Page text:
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HELP: underclock & Undervolt Mobile Duron - Morgan Core

Discussion in 'AMD Overclocking' started by Noriek, Mar 8, 2010.

  1. Noriek

    Noriek Guest

    Hello all,

    I have a Sony Vaio pcg-fx501 laptop (about year 2000/2001 I think) which
    sports a Mobile Duron, 1Ghz, Morgan core.

    It runs very hot so I'm looking to underclock and or, at least, undervolt it

    There is, as far as I can see, no facility in the bios for this so I have to
    go software method but I'm struggling.

    I've installed Notebook Hardware Control but i'm both not sure what I'm
    doing and not sure that the software functions on my machine.

    In addition, whilst trying to underclock I've been confused by the stepping
    settings. The laptop usually steps between 500mhz when idle/under light load
    to a max of 1Ghz under load with no itermediate steps. Is it possible then
    to lock the frequency at 800mhz, for example, or am I limited to either
    500mhz or a Gig?

    Any insights?
    Noriek, Mar 8, 2010
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  2. Noriek

    Paul Guest

    You can get some information about how it works, from a datasheet. FID and VID
    are programmable. FID is the multiplier. VID is the voltage. Table 1 has the
    allowed values of FID. I think 3x is as low as the multiplier can go. The initial
    hardware defined multiplier at startup is 5x according to the datasheet.


    On an OS that supports ACPI, support for the feature might be built-in. Perhaps
    WinXP takes care of the adjustments itself. It might be called PowerNow on an
    older processor, while on a newer processor AMD calls it Cool N' Quiet.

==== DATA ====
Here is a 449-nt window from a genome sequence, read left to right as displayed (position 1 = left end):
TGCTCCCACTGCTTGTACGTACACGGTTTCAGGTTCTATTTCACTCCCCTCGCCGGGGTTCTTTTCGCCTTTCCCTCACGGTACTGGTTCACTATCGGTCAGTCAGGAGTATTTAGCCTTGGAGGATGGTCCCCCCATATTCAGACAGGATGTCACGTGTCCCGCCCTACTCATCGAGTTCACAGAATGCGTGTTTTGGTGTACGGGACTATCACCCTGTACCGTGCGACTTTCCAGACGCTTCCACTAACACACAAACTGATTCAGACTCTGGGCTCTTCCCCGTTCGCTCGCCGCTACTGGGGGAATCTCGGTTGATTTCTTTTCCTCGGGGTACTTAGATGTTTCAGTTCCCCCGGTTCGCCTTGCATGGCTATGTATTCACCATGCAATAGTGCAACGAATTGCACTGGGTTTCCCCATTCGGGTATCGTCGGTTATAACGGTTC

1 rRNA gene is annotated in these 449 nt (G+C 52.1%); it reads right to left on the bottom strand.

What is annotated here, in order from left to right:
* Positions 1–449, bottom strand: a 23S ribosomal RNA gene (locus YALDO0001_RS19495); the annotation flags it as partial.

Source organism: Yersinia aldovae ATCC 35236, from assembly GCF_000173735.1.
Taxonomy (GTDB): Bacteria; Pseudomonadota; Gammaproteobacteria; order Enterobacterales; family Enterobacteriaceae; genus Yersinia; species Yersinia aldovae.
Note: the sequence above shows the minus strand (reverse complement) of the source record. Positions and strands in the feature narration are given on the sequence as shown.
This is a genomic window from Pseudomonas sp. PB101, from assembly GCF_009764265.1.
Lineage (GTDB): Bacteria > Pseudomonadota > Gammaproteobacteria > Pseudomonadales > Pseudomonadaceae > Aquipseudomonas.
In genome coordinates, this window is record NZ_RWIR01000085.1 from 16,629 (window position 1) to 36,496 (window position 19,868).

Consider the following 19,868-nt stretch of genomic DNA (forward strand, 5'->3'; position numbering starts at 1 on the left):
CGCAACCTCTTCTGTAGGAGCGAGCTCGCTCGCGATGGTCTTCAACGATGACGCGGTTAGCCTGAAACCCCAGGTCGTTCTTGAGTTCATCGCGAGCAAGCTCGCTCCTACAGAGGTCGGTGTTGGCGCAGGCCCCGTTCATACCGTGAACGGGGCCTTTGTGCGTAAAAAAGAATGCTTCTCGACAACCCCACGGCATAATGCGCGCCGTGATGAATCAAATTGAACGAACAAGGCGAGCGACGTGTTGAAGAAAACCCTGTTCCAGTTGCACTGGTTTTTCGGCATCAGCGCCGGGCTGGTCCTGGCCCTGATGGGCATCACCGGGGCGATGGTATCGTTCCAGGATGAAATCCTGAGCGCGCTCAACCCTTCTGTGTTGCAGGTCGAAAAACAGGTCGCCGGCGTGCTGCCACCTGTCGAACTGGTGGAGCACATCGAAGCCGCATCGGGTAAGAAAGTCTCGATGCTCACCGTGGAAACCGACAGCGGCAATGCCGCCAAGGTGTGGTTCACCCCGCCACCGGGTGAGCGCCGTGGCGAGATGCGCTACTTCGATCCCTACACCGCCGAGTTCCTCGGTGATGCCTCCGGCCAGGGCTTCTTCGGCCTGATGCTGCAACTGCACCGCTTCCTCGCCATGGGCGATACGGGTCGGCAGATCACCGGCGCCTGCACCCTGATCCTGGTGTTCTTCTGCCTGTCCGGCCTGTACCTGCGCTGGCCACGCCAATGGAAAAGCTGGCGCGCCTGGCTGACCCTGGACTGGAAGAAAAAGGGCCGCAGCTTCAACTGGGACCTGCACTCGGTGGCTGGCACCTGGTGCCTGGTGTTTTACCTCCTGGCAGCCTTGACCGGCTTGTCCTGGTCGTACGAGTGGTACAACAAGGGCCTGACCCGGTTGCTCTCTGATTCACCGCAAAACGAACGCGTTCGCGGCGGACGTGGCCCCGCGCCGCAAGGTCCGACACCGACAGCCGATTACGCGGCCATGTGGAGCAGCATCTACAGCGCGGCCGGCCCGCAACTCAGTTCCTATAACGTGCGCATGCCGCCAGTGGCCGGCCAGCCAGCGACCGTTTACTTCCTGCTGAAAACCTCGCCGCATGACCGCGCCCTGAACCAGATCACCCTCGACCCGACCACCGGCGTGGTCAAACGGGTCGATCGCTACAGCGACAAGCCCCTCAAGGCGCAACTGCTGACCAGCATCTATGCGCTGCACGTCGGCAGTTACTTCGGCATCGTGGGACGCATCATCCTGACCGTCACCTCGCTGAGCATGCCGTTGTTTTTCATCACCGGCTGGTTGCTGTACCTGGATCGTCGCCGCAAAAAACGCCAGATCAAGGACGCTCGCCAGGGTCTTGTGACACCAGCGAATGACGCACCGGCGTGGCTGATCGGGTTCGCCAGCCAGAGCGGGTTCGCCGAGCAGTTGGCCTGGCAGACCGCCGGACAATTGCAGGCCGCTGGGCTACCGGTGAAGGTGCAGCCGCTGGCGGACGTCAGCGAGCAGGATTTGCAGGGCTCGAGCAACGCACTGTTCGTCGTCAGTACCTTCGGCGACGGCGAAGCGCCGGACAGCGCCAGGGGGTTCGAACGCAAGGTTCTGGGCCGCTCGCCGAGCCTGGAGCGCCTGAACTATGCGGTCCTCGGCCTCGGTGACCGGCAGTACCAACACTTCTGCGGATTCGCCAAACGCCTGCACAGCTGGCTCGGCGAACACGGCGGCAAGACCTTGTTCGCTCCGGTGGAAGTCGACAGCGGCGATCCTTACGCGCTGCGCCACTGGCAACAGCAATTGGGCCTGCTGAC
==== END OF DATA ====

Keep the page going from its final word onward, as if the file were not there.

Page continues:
Older OSes may need help, to set the speed. AMD has their own software for
    that, or there may be third-party utilities.

    Presumably one of the special registers on the processor, reports to the OS
    what the limits are.

    For example, I found "PowerNow Dashboard", but I have no idea what Microsoft
    OSes this supports. And drilling down in the amd.com driver/downloads section,
    isn't particularly easy. I found this by other means. But I don't know what
    web page on the AMD site, this is from.


    I think there is likely other software that can do stuff like that. RMClock
    allows a person to define a custom entry in the Power control panel of a Windows
    OS, and select frequencies and voltages. There are probably overclocker
    utilities that offer similar control.

    So right now, as I see it, the toughest part of your project, is determining
    what the min and max values are. You need some idea of what (FID,VID) to use
    for minimum operating frequency, and what values are correct for the nominal
    operating point. And that is contained in Table 8 on PDF page 48 of the datasheet.
    It looks like 1.20 volts is good for frequencies 500MHz or lower.

    This is another example of a program that can set the FID multiplier.
    When I used this, I found it was a bit tricky, in that the settings
    didn't take right away. And you can observe the results, with something
    like CPUZ from cpuid.com . The version of this that I used, seemed
    to be easier to understand than RMClock, but it looks like this
    has changed since the last time I tried it.


    Have fun,
    Paul, Mar 8, 2010
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  3. Noriek

    Wes Newell Guest

    Well, I don't use notebooks or run windows, but there's several things I
    can point you toward. On the software side, search for athlon stop-grant.
    This diconnects the FSB when idle (which is most of the time) and will
    lower the temps on the cpu by a lot. For linux one of these programs was
    called athcool (search). It did such a good job I could run the cpu
    without a fan. If you can find something similar for windows it would
    solve your heat problems. I'm assuming you've cleaned the cpu cooler
    Another thing to consider would be replacing the old Morgan core cpu with
    a later model. Perhaps one of the tbred B core cpu's with a 133MHz FSB
    (266FSB). I would think a duron 1600 or 1800 would work. Even if your
    system doesn't support a 266FSB (really 133MHz) it should run at a slower
    speed with a 200FSB. I don't know for sure how it would work on your
    system but in the desktop world the cpu FSB really doesn't matter. I've
    run 400FSB athlon cpu's in boards that only supported a 200FSB. They just
    run slower at default multiplier speeds, or sometimes faster depending on
    the MB's supprt of the multiplier lines (4 vs. 5 in newer boards.
    Multipliers of up to 24x can be achieved. See bottom link in sig and
    these for more info.



    Wes Newell, Mar 8, 2010
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